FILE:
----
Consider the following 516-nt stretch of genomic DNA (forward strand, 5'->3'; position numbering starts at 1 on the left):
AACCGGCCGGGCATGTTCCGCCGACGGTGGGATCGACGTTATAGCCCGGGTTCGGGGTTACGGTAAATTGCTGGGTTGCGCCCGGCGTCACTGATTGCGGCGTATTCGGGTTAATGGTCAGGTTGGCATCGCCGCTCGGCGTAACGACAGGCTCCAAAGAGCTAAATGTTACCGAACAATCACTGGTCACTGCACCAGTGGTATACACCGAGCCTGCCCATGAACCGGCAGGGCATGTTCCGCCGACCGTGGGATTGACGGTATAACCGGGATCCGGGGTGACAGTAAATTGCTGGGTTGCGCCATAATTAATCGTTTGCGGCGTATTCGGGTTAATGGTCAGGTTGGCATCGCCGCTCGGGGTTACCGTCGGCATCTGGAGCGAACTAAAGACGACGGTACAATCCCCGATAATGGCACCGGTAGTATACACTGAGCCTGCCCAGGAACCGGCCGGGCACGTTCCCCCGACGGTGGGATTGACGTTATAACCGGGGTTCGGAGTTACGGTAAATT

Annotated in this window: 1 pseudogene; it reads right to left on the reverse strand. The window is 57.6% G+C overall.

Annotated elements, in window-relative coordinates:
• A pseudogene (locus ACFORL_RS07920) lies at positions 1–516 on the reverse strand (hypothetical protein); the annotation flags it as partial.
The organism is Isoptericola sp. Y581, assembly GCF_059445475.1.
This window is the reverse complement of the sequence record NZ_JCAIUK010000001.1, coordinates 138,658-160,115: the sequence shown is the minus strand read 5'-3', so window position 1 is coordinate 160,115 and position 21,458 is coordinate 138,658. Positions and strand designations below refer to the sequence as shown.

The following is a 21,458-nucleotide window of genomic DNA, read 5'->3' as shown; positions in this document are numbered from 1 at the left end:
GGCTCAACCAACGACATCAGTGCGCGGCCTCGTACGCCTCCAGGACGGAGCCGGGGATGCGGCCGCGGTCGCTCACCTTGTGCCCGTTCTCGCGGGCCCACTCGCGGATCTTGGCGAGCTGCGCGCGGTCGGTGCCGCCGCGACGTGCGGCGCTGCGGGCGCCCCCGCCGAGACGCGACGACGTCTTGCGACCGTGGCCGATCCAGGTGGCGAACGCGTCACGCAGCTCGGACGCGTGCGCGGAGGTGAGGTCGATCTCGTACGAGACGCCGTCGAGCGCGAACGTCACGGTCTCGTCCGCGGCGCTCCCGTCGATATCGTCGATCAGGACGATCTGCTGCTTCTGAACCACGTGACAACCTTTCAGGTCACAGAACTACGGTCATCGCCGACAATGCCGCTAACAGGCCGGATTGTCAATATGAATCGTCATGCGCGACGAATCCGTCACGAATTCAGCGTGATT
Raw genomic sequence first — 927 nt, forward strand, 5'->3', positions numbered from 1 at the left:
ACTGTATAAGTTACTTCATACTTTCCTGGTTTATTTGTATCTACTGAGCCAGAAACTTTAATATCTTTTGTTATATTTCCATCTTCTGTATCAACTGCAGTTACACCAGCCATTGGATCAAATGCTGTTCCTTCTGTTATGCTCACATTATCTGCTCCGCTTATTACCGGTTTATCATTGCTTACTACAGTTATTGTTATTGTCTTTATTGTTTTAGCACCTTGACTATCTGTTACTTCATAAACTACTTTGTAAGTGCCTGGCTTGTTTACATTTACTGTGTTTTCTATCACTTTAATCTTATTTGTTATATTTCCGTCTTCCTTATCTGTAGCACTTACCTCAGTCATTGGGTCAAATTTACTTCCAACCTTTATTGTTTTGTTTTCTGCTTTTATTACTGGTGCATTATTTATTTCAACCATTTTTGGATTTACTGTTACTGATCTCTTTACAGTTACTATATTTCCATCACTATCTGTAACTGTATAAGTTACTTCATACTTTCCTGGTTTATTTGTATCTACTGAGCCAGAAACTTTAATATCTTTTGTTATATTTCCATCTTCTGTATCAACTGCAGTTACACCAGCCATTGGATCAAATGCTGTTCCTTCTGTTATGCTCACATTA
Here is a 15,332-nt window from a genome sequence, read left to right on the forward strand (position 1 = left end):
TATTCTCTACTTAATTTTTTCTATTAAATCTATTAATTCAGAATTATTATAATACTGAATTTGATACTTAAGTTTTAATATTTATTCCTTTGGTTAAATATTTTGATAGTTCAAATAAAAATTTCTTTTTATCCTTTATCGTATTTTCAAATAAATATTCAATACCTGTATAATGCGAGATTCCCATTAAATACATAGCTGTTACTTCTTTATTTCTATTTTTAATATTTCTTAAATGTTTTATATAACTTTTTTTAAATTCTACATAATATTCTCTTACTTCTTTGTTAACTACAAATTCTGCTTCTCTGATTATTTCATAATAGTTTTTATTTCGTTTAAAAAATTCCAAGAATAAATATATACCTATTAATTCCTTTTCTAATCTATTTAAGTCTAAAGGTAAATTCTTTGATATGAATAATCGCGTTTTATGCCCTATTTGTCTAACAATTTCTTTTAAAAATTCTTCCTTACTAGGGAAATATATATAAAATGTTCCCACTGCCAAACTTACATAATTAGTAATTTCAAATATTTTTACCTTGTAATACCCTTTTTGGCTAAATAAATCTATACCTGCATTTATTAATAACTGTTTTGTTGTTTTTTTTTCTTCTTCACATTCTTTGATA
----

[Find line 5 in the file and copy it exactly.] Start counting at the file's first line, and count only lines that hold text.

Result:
• A pseudogene (locus ACFORL_RS07920) lies at positions 1–516 on the reverse strand (hypothetical protein); the annotation flags it as partial.